F&B association raises questions over NAT rules for dine-in

Restaurateurs are not fully satisfied with the rules establishing that patrons of restaurants, bars, and other food and beverage (F&B) establishments must present a valid nucleic acid test (NAT) result in order to dine in. 

According to the president of the United Association of Food and Beverage Merchants of Macao, Chan Chak Mo, the rules established by the government to prevent the transmission of Covid-19 are somewhat confusing or lack clarification, causing confusion for both diners and restaurants, Chan said in an interview to All About Macau.

The report stated that, besides creating some issues for businesses needing to have staff constantly check everyone’s health codes and NAT validity, there is a lack of clarity on matters such as who has the legal power to supervise the establishments. Also, in the case of non-compliance with the rule, the nature of the sanction that such an establishment or staff members would face has been queried.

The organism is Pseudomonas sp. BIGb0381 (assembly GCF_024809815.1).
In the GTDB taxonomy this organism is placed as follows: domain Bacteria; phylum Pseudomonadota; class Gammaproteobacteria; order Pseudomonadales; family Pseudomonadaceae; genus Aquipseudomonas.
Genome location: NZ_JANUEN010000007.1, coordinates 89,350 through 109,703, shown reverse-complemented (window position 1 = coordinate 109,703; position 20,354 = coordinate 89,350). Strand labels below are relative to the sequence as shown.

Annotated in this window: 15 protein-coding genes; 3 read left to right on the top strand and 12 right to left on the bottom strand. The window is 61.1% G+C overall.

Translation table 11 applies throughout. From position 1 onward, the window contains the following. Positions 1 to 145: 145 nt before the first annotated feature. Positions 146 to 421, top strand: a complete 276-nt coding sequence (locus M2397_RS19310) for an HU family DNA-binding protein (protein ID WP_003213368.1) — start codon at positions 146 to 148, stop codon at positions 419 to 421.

These are some of the questions that are concerning the owners and managers of such venues since the government decided on August 2 to allow their reopening for closer to regular operation, after more than 40 days in which they could only supply takeaway meals.

The fact that the rules are not clear is also causing hassle to the patrons, as the Times could attest from personal experience yesterday, when at a local fast-food establishment, a staff member initially refused to serve a take-away meal to a client because the person did not have a valid NAT proof.

The case generated some misunderstanding until the manager finally decided that the client could have the takeaway meal.

Initially, the staff member had informed the person they could not enter the premises without a valid NAT, a rule that is not in the government guidelines, which are considered by the association representing the industry to possess several flaws.

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